Forms of Decoration - Inlay

At the same time as carving came into use, there was introduced an alternative type of decoration: inlay. This took many different forms over the years, varying from simple straight lines in wood of contrasting colour to the ground (called 'stringing'), to the elaboration of marquetry in which the inlay often covers a greater proportion of the surface than the ground. This latter was in great demand shortly before 1700, when the form known as 'seaweed marquetry', so complicated in pattern that the walnut ground could scarcely be seen at all, came into prominence. This fashion did not last for long after the start of the new century, but there was a revival of it in a weak: manner in about 1860. Many different woods were used in marquetry; some were dyed in bright colours and others darkened by scorching to enhance the effect. Pieces of bone, tortoiseshell and mother-of-pearl were also used sometimes.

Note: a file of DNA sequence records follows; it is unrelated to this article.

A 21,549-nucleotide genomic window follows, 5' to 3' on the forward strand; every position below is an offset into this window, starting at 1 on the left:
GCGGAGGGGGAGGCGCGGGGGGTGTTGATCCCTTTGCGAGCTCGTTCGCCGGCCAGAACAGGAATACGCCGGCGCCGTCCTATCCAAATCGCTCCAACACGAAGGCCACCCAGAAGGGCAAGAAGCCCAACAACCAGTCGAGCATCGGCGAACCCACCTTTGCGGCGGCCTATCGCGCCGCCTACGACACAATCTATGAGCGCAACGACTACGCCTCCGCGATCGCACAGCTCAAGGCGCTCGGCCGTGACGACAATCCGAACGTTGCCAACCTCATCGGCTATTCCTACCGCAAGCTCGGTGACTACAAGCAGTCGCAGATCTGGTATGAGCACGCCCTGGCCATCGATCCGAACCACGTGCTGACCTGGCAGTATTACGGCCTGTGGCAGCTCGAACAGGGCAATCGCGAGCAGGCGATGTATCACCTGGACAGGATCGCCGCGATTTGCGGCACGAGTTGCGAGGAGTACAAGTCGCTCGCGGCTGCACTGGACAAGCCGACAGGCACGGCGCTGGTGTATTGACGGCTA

A popular inlay on walnut furniture is known as 'herringbone', and consists of a band of two narrow strips of the same wood placed together with their grain meeting diagonally. The effect accounts for the name, which is alternatively 'feather- banding'.

A further type of inlay is known as 'cross-banding'. It consists of a band of inlaid wood, often to be found at the edges of a table- top, in which the grain of the wood runs outwards. Inlaying with a narrow strip of brass was done occasionally in the eighteenth century, but mostly in Regency times when more ambitious shapes, such as stars, were attempted also. It was very popular, and is looked on now as a feature of the period.



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